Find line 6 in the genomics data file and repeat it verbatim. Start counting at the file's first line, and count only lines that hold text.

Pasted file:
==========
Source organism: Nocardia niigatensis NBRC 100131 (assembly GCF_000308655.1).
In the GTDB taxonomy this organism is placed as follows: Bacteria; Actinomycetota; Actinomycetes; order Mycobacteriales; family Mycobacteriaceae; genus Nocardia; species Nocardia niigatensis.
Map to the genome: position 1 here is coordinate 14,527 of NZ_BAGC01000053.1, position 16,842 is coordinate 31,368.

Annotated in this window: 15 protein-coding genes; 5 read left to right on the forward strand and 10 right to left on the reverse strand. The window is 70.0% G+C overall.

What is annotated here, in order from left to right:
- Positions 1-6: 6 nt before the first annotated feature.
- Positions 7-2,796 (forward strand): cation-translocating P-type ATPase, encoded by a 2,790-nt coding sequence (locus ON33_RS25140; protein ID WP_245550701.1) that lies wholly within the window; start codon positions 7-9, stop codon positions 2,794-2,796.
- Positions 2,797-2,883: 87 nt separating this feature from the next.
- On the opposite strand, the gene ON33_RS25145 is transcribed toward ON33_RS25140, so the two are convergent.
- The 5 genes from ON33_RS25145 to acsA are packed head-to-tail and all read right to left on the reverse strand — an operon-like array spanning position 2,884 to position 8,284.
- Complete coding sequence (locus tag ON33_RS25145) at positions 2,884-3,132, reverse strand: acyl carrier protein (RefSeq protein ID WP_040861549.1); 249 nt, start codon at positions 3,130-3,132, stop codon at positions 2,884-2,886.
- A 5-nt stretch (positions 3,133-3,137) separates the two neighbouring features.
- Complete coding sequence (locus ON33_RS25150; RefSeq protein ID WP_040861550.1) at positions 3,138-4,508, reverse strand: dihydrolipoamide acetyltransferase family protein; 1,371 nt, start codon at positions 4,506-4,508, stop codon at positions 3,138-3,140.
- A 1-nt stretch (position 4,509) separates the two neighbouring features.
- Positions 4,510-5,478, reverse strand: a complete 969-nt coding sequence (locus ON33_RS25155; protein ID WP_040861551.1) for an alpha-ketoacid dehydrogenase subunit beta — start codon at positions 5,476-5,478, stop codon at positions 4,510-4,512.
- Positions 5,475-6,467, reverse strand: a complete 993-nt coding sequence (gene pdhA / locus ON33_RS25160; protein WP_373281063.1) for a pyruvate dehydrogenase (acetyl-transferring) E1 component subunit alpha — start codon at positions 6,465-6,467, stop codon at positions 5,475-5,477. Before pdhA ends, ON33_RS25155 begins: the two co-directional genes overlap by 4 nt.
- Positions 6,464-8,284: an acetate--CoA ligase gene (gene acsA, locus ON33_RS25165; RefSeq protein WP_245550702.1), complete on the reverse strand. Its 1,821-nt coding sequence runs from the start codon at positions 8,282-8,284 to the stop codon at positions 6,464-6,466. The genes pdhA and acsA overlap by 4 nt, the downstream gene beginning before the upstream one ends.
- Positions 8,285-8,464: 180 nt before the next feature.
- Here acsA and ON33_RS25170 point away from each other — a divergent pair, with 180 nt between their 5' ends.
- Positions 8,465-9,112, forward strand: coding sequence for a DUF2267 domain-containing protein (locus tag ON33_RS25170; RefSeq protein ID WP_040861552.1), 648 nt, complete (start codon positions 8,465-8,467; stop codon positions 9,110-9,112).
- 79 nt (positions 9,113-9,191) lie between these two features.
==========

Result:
- Positions 1-6: 6 nt before the first annotated feature.